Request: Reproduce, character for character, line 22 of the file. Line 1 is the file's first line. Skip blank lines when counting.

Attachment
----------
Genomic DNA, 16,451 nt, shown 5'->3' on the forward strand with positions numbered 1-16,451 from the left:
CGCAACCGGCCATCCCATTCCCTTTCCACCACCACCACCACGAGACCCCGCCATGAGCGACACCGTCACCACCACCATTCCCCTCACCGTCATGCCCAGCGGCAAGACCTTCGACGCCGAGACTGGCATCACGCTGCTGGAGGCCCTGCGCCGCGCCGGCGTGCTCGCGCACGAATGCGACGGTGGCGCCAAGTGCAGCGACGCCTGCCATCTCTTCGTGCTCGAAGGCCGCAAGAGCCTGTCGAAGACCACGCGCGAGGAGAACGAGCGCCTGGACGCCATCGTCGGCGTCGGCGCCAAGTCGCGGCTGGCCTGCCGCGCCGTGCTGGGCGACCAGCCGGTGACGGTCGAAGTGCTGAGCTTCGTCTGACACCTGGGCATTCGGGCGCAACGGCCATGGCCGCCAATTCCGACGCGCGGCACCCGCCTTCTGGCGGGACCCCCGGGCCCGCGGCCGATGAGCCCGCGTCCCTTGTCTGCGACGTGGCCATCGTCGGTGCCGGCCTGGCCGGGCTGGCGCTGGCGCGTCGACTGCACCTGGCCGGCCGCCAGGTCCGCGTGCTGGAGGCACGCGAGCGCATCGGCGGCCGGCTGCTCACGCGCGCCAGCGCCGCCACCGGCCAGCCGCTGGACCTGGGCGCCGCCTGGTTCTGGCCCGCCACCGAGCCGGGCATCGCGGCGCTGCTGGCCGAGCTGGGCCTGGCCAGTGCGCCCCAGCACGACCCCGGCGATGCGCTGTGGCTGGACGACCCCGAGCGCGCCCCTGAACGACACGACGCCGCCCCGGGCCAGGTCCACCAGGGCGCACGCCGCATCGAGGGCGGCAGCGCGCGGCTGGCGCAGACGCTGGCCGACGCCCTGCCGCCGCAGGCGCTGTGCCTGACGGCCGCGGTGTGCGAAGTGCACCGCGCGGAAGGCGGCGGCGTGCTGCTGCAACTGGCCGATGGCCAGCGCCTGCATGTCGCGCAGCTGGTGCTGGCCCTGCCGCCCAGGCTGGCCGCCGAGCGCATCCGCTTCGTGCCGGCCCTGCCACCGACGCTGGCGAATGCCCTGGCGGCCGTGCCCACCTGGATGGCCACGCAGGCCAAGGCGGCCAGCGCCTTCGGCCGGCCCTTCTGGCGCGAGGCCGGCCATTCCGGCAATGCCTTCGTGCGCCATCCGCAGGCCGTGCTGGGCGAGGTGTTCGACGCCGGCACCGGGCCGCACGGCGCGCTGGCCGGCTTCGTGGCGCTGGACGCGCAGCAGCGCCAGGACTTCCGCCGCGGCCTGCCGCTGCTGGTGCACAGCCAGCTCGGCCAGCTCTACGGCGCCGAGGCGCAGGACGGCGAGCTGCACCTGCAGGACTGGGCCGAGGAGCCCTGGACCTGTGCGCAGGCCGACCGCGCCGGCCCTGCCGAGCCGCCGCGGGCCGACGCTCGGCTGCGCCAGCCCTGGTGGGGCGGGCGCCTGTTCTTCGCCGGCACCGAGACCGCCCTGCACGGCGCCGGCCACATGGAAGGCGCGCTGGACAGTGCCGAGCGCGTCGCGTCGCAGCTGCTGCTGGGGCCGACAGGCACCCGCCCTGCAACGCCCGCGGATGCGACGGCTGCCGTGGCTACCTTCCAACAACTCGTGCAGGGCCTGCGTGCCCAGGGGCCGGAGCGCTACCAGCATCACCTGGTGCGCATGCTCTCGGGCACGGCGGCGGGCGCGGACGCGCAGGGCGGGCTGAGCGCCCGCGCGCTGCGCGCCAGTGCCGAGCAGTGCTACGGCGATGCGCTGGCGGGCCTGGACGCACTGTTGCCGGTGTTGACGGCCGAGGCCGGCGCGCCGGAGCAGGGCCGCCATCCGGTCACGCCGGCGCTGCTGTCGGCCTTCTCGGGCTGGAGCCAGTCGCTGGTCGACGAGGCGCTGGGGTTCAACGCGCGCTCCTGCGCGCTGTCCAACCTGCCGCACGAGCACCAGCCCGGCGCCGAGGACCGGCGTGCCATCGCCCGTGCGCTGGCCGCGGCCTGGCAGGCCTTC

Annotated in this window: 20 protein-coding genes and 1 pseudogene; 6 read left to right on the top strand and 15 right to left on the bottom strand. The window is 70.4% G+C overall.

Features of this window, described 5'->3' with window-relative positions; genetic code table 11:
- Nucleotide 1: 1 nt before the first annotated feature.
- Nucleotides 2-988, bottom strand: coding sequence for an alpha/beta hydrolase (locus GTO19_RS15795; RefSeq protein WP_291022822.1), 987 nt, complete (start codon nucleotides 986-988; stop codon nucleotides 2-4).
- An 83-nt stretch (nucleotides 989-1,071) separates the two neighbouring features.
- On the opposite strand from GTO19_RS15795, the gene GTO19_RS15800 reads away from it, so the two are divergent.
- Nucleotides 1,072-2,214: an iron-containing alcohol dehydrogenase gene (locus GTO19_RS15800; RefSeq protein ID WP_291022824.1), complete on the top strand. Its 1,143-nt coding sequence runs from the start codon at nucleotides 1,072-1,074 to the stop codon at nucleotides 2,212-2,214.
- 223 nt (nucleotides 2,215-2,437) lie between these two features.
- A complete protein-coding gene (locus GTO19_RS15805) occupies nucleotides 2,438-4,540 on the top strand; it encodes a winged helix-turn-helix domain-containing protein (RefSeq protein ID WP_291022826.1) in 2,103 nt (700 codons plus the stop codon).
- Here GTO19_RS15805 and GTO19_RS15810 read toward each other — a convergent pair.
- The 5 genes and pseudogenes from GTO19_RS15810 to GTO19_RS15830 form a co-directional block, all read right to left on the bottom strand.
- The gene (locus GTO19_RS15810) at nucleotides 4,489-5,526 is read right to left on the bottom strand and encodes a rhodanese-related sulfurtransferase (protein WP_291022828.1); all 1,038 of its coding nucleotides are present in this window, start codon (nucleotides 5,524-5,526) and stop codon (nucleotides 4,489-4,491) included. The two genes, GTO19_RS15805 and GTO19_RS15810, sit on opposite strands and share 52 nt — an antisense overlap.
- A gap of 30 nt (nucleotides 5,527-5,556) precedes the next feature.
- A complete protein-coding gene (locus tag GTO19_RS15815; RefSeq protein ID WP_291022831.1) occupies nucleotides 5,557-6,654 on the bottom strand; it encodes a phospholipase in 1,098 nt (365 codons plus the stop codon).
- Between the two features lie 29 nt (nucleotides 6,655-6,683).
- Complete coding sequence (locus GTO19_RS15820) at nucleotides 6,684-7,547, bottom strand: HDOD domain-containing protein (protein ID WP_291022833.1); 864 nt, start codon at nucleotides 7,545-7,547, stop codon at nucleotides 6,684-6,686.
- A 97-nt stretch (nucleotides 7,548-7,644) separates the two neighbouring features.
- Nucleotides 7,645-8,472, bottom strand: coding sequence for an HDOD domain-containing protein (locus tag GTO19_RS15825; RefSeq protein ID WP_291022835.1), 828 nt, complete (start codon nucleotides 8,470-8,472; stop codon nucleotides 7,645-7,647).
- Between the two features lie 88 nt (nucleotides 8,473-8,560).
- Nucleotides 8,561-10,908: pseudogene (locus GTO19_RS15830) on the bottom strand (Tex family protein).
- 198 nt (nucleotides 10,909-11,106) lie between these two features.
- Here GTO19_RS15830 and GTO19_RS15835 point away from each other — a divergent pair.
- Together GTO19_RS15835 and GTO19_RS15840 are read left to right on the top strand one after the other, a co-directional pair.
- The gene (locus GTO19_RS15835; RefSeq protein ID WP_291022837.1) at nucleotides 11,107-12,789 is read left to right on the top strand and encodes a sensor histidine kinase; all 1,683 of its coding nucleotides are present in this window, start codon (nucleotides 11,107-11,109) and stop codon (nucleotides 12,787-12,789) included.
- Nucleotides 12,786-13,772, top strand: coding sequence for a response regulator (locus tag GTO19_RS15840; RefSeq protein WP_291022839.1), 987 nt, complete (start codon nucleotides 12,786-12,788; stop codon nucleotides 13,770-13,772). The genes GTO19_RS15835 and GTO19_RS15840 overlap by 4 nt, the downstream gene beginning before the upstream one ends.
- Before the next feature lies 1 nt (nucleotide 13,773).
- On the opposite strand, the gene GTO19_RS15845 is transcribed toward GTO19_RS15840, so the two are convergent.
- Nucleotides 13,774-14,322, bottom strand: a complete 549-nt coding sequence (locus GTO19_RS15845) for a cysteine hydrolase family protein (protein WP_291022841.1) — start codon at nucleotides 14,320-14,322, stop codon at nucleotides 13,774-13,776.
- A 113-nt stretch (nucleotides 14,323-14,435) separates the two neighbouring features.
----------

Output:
- Nucleotides 8,561-10,908: pseudogene (locus GTO19_RS15830) on the bottom strand (Tex family protein).